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Thursday, June 25, 2015

And You See What?

This week I posted a photo of an untitled diptych. And there were a number of comments of the interpretation of the images. Of course, I did not paint any image which was perceptible. Actually, the difficulty in being an abstract painting is to ensure that no representational form sneaks into the work. I cannot fathom how or where some of these "seen" objects come from. Yesterday evening I watched a documentary on Schizophrenia; one of the most common symptoms is seeing imaginary things which are clearly not present in reality. You laugh. I am certainly not accusing my viewers of any mental disorder; on the contrary. Imagination is the trigger for association with an image. But it did make me wary. How to engage a viewer without attaching reality to my paintings. If you like what you think you are seeing, well, that's a good reason to hang the piece in your home. But if the image you have conjured isn't pleasant to your psyche, the painting is rejected. What a fine line I walk when I choose to lay down colour, form, composition, etc. So when people claim that they can easily replicate abstract work, I challenge them. Go ahead. You will appreciate my work so much more.

 

Tuesday, December 3, 2013

hannahreimartistca: Square Life

hannahreimartistca: Square Life: Acrylic/Mixed Media On Canvas 30"x30"- Ready to hang wired- unframed            $1025 Canadian. Shipping and taxes extra. Co...

Square Life

Acrylic/Mixed MediaOn Canvas
30"x30"- Ready to hang wired- unframed
           $1025 Canadian. Shipping and taxes extra. Contact : hannah.reim@ hotmail.com



No words, just glorious colour and texture to grace your post- contemporary style.

Sunday, October 27, 2013

hannahreimartistca: Marks, Water and Mystery

hannahreimartistca: Marks, Water and Mystery: LIQUID LADDER- Watercolour on paper by Hannah Reim-Artist There are times that inspiration for a painting is buried so deeply in the unconscious

Marks, Water and Mystery

LIQUID LADDER- Watercolour on paper by Hannah Reim-Artist
There are times that inspiration for a painting is buried  deeply in the unconscious creative mind. I look at the sheet of paper before me. Nothing. I wait. And wait.

Then I release the images floating around and decide to free the beast. My hands have a life of their own and I throw down. Literally it is a battle royale  between the mind and the spirit. And voila. The brush moves itself in the most mysterious directions without any conscious  input. A construct of pure movement and a tango  between the hands and the brush. And the paper. And the paint. And water flowing, flying, splashing the walls. You are jealous, right?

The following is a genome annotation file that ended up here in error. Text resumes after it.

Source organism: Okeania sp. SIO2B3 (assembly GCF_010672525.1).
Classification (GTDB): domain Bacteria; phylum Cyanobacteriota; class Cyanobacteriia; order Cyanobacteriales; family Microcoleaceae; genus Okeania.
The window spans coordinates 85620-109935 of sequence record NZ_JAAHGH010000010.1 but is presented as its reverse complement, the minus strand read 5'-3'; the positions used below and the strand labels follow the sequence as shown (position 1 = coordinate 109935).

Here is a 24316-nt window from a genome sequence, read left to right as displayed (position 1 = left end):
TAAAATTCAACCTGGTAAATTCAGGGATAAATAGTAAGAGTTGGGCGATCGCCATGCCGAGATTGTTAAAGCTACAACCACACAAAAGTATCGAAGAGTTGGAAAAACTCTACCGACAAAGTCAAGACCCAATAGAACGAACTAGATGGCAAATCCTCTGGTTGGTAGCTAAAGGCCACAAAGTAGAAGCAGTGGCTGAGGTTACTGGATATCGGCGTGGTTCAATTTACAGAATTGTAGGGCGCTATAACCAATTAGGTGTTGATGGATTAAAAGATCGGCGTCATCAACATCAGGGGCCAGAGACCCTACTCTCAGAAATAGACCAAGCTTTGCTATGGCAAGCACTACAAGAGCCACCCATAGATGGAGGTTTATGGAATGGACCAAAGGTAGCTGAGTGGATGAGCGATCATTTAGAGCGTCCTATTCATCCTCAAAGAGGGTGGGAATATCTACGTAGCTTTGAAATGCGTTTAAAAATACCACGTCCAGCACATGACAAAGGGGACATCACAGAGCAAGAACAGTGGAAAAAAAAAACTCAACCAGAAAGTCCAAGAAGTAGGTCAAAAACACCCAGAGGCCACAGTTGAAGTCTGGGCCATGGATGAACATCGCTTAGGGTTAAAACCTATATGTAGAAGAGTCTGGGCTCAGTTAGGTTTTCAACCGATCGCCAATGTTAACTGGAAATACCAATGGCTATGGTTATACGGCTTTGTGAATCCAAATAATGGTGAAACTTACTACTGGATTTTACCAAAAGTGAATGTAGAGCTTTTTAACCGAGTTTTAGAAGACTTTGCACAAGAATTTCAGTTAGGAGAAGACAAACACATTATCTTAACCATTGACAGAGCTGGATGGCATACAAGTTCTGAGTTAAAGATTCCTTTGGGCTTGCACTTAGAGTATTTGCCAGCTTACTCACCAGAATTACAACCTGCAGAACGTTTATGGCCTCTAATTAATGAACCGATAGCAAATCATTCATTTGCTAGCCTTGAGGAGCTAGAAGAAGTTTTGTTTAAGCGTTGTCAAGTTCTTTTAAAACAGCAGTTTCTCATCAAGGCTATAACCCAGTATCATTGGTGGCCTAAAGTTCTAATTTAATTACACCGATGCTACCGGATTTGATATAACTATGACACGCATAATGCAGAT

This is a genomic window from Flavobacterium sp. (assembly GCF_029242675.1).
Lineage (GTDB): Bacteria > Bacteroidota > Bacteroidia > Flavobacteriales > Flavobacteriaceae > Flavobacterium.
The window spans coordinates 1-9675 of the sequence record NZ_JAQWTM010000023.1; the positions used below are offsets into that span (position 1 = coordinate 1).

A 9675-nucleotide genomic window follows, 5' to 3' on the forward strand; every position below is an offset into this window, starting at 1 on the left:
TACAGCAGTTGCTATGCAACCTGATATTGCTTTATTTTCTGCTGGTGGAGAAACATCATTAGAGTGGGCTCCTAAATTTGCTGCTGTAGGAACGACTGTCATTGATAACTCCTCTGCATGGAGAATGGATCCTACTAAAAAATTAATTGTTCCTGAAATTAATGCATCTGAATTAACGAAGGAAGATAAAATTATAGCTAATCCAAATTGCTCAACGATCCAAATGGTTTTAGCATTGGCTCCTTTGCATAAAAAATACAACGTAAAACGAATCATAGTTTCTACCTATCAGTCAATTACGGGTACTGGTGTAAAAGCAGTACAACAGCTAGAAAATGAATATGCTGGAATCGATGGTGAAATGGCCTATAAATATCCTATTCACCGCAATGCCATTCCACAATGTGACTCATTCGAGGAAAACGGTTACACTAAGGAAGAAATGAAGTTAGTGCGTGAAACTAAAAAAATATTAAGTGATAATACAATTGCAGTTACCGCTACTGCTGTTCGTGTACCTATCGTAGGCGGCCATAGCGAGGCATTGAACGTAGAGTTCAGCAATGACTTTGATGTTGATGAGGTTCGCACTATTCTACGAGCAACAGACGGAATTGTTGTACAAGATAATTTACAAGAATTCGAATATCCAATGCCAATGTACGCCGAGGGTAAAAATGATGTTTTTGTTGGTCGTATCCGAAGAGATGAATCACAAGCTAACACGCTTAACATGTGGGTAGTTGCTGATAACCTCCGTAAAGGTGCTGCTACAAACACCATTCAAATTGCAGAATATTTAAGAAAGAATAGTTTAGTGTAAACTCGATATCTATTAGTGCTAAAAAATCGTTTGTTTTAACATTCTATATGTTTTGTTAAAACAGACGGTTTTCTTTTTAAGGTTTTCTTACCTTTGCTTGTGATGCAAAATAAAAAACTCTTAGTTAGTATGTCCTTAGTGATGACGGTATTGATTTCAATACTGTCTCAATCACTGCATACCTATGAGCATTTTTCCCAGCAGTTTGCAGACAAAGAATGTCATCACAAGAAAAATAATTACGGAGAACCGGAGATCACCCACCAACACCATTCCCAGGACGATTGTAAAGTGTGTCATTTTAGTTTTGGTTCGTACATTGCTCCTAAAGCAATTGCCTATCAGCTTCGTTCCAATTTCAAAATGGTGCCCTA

My ability to zone out intellectually is my gift to myself. And sometimes to you.

The resulting image is a mystery, a collision. And ultimately, the exact feeling I was looking for all along.

Saturday, May 18, 2013

hannahreimartistca: Ramblings from a SketchbookAfter posting blog ent...

hannahreimartistca: Ramblings from a Sketchbook
After posting blog ent...
: Ramblings from a Sketchbook After posting blog entries with the "finished" product, I thought it was a good opportunity to...

Ramblings from a Sketchbook

Ramblings from a Sketchbook


After posting blog entries with the "finished" product, I thought it was a good opportunity to go back in time. I am not a fan of process as I have mentioned on many occasions. Rarely, do I lose myself in the actual task at hand. Yes, that's right. My art is a task, and I am a reluctant taskmaster. In other words... fearful of the final outcome of my hand and heart.

When I thought about the actual pleasure derived from decades of producing art, I reverted to looking through my many sketchbooks. A tribute to the real freedom and outpouring of the artistic construct -without hesitation. Without thought of opinion, judgement and critique of  anyone other than myself (and sometimes my art teacher).

Shockingly good, I thought after turning pages. The earlier the sketch, the more I liked the piece. Does that mean that the less trepidation I was feeling about laying down an image, the better the work? All the knowledge I have gained has coloured (excuse me) my ability to really paint or pot with reckless abandon. Is that a good thing? Who knows. Early work is rarely superior to a mature eye and hand. But tell me. Are not these sketches powerful, emotive and meaningful?

But it's too late. You can't go home. Or back to your initial instinct in art. My head is filled with unabashed fodder- educated and cemented in years of lectures and published how to's. The drive to be free is still there but tempered somewhat. Art education is critical- I always say that deconstruction can only be achieved when the parameters of formality of technique are firmly in place.

Happily, my sketchbooks make me feel successful, talented and confident- momentarily,but I can always go there with these overstuffed, private and dog-eared journals of my travels in art.